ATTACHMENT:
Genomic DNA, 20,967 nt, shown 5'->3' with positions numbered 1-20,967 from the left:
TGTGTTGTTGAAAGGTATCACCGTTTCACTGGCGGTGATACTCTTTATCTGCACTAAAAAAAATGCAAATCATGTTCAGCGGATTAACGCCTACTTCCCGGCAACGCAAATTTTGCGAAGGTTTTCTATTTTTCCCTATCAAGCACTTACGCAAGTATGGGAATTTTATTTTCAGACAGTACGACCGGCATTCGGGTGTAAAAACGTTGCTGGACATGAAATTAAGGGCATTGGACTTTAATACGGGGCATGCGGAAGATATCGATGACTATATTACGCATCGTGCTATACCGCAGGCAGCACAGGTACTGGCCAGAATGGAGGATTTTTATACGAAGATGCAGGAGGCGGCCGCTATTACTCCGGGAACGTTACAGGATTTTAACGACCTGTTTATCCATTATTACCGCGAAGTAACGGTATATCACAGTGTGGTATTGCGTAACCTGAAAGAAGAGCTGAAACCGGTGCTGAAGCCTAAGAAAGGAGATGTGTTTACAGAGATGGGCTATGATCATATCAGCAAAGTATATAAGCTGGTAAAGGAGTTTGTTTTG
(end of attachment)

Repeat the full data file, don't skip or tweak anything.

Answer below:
Genomic DNA, 20,967 nt, shown 5'->3' with positions numbered 1-20,967 from the left:
TGTGTTGTTGAAAGGTATCACCGTTTCACTGGCGGTGATACTCTTTATCTGCACTAAAAAAAATGCAAATCATGTTCAGCGGATTAACGCCTACTTCCCGGCAACGCAAATTTTGCGAAGGTTTTCTATTTTTCCCTATCAAGCACTTACGCAAGTATGGGAATTTTATTTTCAGACAGTACGACCGGCATTCGGGTGTAAAAACGTTGCTGGACATGAAATTAAGGGCATTGGACTTTAATACGGGGCATGCGGAAGATATCGATGACTATATTACGCATCGTGCTATACCGCAGGCAGCACAGGTACTGGCCAGAATGGAGGATTTTTATACGAAGATGCAGGAGGCGGCCGCTATTACTCCGGGAACGTTACAGGATTTTAACGACCTGTTTATCCATTATTACCGCGAAGTAACGGTATATCACAGTGTGGTATTGCGTAACCTGAAAGAAGAGCTGAAACCGGTGCTGAAGCCTAAGAAAGGAGATGTGTTTACAGAGATGGGCTATGATCATATCAGCAAAGTATATAAGCTGGTAAAGGAGTTTGTTTTG